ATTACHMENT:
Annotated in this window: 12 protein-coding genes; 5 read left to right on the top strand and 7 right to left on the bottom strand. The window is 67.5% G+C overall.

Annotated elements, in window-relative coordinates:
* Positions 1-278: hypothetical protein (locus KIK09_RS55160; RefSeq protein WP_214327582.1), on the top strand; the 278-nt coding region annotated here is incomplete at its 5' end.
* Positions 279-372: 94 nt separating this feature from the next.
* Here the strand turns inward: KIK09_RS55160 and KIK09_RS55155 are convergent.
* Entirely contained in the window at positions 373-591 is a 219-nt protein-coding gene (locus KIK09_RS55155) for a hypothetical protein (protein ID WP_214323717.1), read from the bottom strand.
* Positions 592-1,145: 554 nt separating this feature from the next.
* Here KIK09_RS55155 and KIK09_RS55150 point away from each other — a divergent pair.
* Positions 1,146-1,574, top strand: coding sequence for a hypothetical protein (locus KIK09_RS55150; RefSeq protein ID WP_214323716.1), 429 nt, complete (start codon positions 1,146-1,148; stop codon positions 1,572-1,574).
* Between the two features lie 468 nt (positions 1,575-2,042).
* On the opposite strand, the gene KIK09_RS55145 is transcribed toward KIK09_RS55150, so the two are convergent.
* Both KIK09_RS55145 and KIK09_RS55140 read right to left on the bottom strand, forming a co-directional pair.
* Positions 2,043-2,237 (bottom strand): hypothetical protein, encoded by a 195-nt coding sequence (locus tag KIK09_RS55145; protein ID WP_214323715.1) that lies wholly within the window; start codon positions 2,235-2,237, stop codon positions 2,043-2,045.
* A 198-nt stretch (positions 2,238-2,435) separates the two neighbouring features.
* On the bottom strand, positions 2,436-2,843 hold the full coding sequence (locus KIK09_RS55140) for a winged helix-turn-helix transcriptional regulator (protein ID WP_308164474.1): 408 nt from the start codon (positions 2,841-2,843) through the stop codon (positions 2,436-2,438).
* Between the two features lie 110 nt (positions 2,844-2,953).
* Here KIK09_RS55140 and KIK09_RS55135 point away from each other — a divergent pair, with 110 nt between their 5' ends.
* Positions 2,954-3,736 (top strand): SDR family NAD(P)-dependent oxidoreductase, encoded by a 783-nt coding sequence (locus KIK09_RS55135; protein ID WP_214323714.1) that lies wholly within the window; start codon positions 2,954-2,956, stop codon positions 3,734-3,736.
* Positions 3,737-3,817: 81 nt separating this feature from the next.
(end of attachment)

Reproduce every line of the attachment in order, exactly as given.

Annotated in this window: 12 protein-coding genes; 5 read left to right on the top strand and 7 right to left on the bottom strand. The window is 67.5% G+C overall.

Annotated elements, in window-relative coordinates:
* Positions 1-278: hypothetical protein (locus KIK09_RS55160; RefSeq protein WP_214327582.1), on the top strand; the 278-nt coding region annotated here is incomplete at its 5' end.
* Positions 279-372: 94 nt separating this feature from the next.
* Here the strand turns inward: KIK09_RS55160 and KIK09_RS55155 are convergent.
* Entirely contained in the window at positions 373-591 is a 219-nt protein-coding gene (locus KIK09_RS55155) for a hypothetical protein (protein ID WP_214323717.1), read from the bottom strand.
* Positions 592-1,145: 554 nt separating this feature from the next.
* Here KIK09_RS55155 and KIK09_RS55150 point away from each other — a divergent pair.
* Positions 1,146-1,574, top strand: coding sequence for a hypothetical protein (locus KIK09_RS55150; RefSeq protein ID WP_214323716.1), 429 nt, complete (start codon positions 1,146-1,148; stop codon positions 1,572-1,574).
* Between the two features lie 468 nt (positions 1,575-2,042).
* On the opposite strand, the gene KIK09_RS55145 is transcribed toward KIK09_RS55150, so the two are convergent.
* Both KIK09_RS55145 and KIK09_RS55140 read right to left on the bottom strand, forming a co-directional pair.
* Positions 2,043-2,237 (bottom strand): hypothetical protein, encoded by a 195-nt coding sequence (locus tag KIK09_RS55145; protein ID WP_214323715.1) that lies wholly within the window; start codon positions 2,235-2,237, stop codon positions 2,043-2,045.
* A 198-nt stretch (positions 2,238-2,435) separates the two neighbouring features.
* On the bottom strand, positions 2,436-2,843 hold the full coding sequence (locus KIK09_RS55140) for a winged helix-turn-helix transcriptional regulator (protein ID WP_308164474.1): 408 nt from the start codon (positions 2,841-2,843) through the stop codon (positions 2,436-2,438).
* Between the two features lie 110 nt (positions 2,844-2,953).
* Here KIK09_RS55140 and KIK09_RS55135 point away from each other — a divergent pair, with 110 nt between their 5' ends.
* Positions 2,954-3,736 (top strand): SDR family NAD(P)-dependent oxidoreductase, encoded by a 783-nt coding sequence (locus KIK09_RS55135; protein ID WP_214323714.1) that lies wholly within the window; start codon positions 2,954-2,956, stop codon positions 3,734-3,736.
* Positions 3,737-3,817: 81 nt separating this feature from the next.